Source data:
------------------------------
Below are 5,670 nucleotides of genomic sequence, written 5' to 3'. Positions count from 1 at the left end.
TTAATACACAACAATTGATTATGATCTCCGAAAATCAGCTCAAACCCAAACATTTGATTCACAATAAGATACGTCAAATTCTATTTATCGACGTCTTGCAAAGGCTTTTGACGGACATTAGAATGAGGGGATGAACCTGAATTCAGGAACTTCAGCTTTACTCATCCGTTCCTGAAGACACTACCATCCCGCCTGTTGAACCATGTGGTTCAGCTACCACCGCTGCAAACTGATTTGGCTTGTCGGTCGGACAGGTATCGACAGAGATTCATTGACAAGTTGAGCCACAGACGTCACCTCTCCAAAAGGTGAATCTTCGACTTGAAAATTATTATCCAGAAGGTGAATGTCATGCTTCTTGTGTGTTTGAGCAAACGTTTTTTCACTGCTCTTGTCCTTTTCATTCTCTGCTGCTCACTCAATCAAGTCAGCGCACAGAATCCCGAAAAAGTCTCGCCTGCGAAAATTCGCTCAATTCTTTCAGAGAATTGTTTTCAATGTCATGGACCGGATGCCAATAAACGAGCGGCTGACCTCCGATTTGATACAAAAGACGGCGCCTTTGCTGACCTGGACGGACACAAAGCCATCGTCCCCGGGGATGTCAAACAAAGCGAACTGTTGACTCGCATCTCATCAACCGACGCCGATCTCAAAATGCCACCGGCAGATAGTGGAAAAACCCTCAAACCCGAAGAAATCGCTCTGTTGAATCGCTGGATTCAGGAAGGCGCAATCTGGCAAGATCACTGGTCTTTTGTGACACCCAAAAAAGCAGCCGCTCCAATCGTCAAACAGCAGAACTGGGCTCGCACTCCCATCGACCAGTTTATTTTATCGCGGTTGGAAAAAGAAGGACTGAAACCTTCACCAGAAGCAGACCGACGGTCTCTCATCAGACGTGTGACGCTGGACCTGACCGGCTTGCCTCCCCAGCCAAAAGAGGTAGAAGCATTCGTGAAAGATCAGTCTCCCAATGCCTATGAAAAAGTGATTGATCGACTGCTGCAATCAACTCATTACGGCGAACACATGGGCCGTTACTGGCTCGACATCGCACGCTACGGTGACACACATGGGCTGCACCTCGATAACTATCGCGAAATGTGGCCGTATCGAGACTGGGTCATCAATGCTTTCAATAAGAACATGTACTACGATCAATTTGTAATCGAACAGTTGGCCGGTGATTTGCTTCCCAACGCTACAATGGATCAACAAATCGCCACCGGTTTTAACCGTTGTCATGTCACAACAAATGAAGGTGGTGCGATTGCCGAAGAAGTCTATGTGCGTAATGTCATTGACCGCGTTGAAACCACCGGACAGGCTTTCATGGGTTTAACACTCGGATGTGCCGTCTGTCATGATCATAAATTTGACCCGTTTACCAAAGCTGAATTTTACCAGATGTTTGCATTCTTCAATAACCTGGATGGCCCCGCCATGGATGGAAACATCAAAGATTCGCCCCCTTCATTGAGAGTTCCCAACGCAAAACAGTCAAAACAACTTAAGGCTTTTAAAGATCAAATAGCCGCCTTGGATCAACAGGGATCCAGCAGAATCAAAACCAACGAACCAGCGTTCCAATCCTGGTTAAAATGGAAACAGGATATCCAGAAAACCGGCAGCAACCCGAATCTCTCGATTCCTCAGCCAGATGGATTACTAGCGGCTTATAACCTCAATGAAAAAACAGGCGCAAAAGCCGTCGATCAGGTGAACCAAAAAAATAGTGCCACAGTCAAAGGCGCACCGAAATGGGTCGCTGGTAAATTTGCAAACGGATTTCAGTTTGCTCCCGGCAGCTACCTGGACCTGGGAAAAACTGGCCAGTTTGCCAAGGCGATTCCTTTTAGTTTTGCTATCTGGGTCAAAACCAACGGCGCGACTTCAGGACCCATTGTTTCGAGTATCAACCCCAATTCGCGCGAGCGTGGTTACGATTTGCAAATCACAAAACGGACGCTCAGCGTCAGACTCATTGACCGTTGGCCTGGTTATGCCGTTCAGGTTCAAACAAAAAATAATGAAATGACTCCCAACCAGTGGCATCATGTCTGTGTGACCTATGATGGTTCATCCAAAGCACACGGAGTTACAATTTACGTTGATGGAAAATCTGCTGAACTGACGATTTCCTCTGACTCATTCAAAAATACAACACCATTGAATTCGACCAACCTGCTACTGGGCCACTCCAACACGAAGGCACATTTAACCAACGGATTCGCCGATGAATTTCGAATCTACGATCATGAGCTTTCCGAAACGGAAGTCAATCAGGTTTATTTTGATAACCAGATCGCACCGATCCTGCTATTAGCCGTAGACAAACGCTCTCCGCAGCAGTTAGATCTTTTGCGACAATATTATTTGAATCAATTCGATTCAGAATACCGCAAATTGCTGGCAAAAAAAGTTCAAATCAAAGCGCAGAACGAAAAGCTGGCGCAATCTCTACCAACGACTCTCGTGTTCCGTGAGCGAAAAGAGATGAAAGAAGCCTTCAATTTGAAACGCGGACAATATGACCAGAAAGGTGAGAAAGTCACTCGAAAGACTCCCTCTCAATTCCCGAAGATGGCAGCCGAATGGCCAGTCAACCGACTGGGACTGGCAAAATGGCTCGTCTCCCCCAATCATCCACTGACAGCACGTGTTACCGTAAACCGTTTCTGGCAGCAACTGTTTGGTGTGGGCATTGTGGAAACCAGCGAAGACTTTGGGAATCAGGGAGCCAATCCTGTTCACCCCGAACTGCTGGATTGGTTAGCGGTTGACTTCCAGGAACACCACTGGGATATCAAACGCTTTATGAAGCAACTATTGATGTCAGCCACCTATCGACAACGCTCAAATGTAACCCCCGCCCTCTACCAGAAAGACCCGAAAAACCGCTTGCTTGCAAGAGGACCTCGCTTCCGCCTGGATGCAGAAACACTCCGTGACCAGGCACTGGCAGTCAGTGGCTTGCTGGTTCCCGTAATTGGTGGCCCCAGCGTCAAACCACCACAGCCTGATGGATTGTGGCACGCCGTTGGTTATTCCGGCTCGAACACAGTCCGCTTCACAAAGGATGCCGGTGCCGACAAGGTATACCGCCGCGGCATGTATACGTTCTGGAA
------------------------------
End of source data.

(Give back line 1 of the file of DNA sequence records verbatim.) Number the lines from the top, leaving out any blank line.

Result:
Below are 5,670 nucleotides of genomic sequence, written 5' to 3'. Positions count from 1 at the left end.